The lightning-caused Middle Fork Fire is burning on BLM lands in grass, sage, and juniper, in inaccessible river canyon and steep, rocky terrain, 37 miles south of Jordan Valley. There are currently 79 people assigned to this fire, which started on Thursday, August 29, 2013, and is currently at 523 acres and 15 percent contained.


For information on other ongoing wildfires in other jurisdictions within Oregon, go to the Northwest Interagency Coordination Center website, and to the national Incident Information System website at

Statewide air quality index readings are available at

ODF maintains a blog at, that includes breaking news on wildfires statewide, along with current fire statistics.

The Southwest Oregon District maintains a blog at with wildfire information specific to the region, as well as a Twitter feed at

News media may call the Fire Information Duty Officer pager, 503-370-0403, 24/7 for fire information. The duty officer will call back promptly. Media may also call the Oregon Department of Forestry headquarters office, 503-945-7200, weekdays during business hours.

This update focuses primarily on firefighting activity on Oregon Department of Forestry-protected lands involving fires 10 acres or larger in size or of other significance. It also reports on ODF's actions as a partner in fighting major fires that start on lands protected by other agencies.

ODF is responsible for fire protection on private and state-owned forestland, and on a limited amount of other forestlands, including those owned by the U.S. Bureau of Land Management in western Oregon. Fires may cross ownerships, and because of the need to share firefighting resources, agencies work closely together.


Safety Tips:
Fire weather:
Wildfire smoke forecasts:
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The purpose of this blog is to provide breaking news about wildfire activity on the forestlands protected by the Oregon Department of Forestry. We invite you to post questions or comments you have about current wildfires. Please keep your posts civil and free of profanity. You are also welcome to contact us by email at:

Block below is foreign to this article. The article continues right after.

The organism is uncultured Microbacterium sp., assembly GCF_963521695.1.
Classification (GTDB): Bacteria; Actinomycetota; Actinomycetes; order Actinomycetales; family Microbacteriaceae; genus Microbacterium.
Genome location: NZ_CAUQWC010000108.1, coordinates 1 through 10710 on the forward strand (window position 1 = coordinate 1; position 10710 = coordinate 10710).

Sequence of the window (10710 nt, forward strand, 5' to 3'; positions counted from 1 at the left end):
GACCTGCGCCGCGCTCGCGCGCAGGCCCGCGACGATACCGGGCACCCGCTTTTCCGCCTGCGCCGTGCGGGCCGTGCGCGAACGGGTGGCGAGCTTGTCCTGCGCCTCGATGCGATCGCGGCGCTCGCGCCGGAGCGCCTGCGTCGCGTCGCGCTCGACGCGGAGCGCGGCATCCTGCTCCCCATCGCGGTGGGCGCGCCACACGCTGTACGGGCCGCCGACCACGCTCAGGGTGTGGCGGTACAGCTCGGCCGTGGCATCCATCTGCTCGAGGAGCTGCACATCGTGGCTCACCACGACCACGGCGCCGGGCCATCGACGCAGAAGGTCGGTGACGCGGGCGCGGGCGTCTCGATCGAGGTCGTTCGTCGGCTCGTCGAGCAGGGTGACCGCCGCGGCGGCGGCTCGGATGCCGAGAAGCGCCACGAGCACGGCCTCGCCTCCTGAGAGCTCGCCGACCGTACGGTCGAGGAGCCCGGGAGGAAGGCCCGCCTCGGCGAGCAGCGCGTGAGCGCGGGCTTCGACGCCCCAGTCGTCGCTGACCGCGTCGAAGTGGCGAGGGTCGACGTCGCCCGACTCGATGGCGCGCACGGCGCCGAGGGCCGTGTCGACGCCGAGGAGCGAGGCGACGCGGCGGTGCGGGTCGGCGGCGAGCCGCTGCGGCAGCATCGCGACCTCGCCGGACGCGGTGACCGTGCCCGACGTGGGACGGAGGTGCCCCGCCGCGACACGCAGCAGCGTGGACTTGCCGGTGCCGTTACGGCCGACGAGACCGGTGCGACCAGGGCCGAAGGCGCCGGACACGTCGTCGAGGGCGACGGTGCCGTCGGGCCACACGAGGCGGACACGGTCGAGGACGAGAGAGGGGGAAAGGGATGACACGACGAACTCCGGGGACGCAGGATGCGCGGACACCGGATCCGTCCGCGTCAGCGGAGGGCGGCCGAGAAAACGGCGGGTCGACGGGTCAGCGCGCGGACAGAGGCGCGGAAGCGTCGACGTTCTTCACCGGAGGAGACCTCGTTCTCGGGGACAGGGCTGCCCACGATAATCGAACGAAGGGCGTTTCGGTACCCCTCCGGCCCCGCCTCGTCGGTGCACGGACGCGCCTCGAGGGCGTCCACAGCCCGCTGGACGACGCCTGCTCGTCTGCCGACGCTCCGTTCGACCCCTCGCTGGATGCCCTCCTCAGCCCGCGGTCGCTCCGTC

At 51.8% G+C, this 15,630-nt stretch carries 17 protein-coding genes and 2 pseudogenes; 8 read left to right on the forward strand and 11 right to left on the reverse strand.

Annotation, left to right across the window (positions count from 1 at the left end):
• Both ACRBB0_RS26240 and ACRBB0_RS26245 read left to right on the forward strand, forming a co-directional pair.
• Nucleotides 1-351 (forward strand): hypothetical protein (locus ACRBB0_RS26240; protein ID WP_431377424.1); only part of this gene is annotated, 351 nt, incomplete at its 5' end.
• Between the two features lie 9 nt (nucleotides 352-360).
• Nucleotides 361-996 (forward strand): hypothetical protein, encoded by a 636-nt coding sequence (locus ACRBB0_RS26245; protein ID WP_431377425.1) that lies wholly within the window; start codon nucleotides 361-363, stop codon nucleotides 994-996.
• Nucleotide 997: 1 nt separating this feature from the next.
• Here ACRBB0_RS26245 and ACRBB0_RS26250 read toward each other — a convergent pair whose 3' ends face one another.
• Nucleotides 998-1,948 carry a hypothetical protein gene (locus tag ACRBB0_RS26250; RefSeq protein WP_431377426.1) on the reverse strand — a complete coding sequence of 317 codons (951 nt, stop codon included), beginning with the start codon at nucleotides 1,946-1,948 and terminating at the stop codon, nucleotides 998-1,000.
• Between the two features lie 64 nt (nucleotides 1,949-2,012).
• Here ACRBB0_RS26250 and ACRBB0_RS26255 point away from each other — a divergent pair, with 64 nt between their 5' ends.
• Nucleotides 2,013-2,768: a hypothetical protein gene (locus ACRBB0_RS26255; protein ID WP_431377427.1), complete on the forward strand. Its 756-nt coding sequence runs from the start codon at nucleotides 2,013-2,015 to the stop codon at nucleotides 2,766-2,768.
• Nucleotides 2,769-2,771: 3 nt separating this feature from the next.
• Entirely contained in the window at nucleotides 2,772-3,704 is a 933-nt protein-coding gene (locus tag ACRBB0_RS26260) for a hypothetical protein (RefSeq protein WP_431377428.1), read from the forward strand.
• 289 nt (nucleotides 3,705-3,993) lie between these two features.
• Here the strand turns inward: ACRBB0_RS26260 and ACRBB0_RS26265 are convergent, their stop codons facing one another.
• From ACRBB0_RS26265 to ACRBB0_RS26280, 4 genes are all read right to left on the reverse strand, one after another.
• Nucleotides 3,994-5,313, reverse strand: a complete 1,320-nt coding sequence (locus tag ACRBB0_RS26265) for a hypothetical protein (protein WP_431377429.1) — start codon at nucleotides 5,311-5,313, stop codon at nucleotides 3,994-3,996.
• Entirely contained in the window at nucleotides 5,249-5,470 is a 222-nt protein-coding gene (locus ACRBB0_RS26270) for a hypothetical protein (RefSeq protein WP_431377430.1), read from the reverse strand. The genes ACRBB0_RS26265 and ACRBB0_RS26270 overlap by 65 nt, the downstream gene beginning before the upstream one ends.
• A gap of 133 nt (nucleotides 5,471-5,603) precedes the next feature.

Current wildfire info

National weather forecasters are predicting the summer of 2018 will see above average temperatures and below average rainfall. Drought has already been declared in a number of counties in eastern and southern Oregon, with northwest Oregon also unusually dry for June. These conditions set the stage for potentially large, fast-moving wildfires.

What we do

Protection jurisdiction
The Oregon Dept. of Forestry protects 16 million acres of private and public forestlands from wildfire. This includes all private forestlands in Oregon as well as state and local government-owned forests, along with 2.8 million acres of federal Bureau of Land Management lands in the western part of the state. In total there are about 30.4 million acres of forest in Oregon.

Fire suppression policy
The department fights fire aggressively, seeking to put out most fires at 10 acres or smaller. This approach minimizes damage to the timber resource and fish and wildlife habitat, and protects lives and property. It also saves money. While suppressing large fires can cost millions of dollars, economic and environmental damage from wildfires can be many times greater.


About Me

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Oregon Dept. of Forestry's public information officers in Salem, Ore., maintain this blog. During the wildfire season, we spend much of our time reporting on fires and firefighting to news media and the public.